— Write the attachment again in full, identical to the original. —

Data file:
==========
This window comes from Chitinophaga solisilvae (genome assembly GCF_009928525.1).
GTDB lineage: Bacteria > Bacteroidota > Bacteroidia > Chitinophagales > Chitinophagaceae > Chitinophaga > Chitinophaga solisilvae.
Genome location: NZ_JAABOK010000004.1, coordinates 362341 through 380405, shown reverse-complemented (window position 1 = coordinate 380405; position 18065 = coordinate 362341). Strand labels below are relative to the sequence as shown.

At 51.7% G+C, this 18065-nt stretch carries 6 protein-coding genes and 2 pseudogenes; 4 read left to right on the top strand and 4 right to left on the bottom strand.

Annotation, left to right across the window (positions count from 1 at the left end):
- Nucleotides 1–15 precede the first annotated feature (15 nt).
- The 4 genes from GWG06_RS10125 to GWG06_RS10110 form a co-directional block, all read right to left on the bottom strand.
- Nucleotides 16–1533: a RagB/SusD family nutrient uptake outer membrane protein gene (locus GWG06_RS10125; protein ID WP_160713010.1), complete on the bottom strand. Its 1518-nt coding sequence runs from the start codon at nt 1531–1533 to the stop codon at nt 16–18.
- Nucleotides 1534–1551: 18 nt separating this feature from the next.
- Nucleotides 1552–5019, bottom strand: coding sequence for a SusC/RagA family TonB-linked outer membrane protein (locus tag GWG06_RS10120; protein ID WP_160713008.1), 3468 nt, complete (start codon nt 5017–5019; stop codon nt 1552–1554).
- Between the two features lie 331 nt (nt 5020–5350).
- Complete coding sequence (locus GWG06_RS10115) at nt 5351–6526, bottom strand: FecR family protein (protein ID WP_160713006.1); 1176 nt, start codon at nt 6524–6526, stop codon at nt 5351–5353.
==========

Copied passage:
This window comes from Chitinophaga solisilvae (genome assembly GCF_009928525.1).
GTDB lineage: Bacteria > Bacteroidota > Bacteroidia > Chitinophagales > Chitinophagaceae > Chitinophaga > Chitinophaga solisilvae.
Genome location: NZ_JAABOK010000004.1, coordinates 362341 through 380405, shown reverse-complemented (window position 1 = coordinate 380405; position 18065 = coordinate 362341). Strand labels below are relative to the sequence as shown.

At 51.7% G+C, this 18065-nt stretch carries 6 protein-coding genes and 2 pseudogenes; 4 read left to right on the top strand and 4 right to left on the bottom strand.

Annotation, left to right across the window (positions count from 1 at the left end):
- Nucleotides 1–15 precede the first annotated feature (15 nt).
- The 4 genes from GWG06_RS10125 to GWG06_RS10110 form a co-directional block, all read right to left on the bottom strand.
- Nucleotides 16–1533: a RagB/SusD family nutrient uptake outer membrane protein gene (locus GWG06_RS10125; protein ID WP_160713010.1), complete on the bottom strand. Its 1518-nt coding sequence runs from the start codon at nt 1531–1533 to the stop codon at nt 16–18.
- Nucleotides 1534–1551: 18 nt separating this feature from the next.
- Nucleotides 1552–5019, bottom strand: coding sequence for a SusC/RagA family TonB-linked outer membrane protein (locus tag GWG06_RS10120; protein ID WP_160713008.1), 3468 nt, complete (start codon nt 5017–5019; stop codon nt 1552–1554).
- Between the two features lie 331 nt (nt 5020–5350).
- Complete coding sequence (locus GWG06_RS10115) at nt 5351–6526, bottom strand: FecR family protein (protein ID WP_160713006.1); 1176 nt, start codon at nt 6524–6526, stop codon at nt 5351–5353.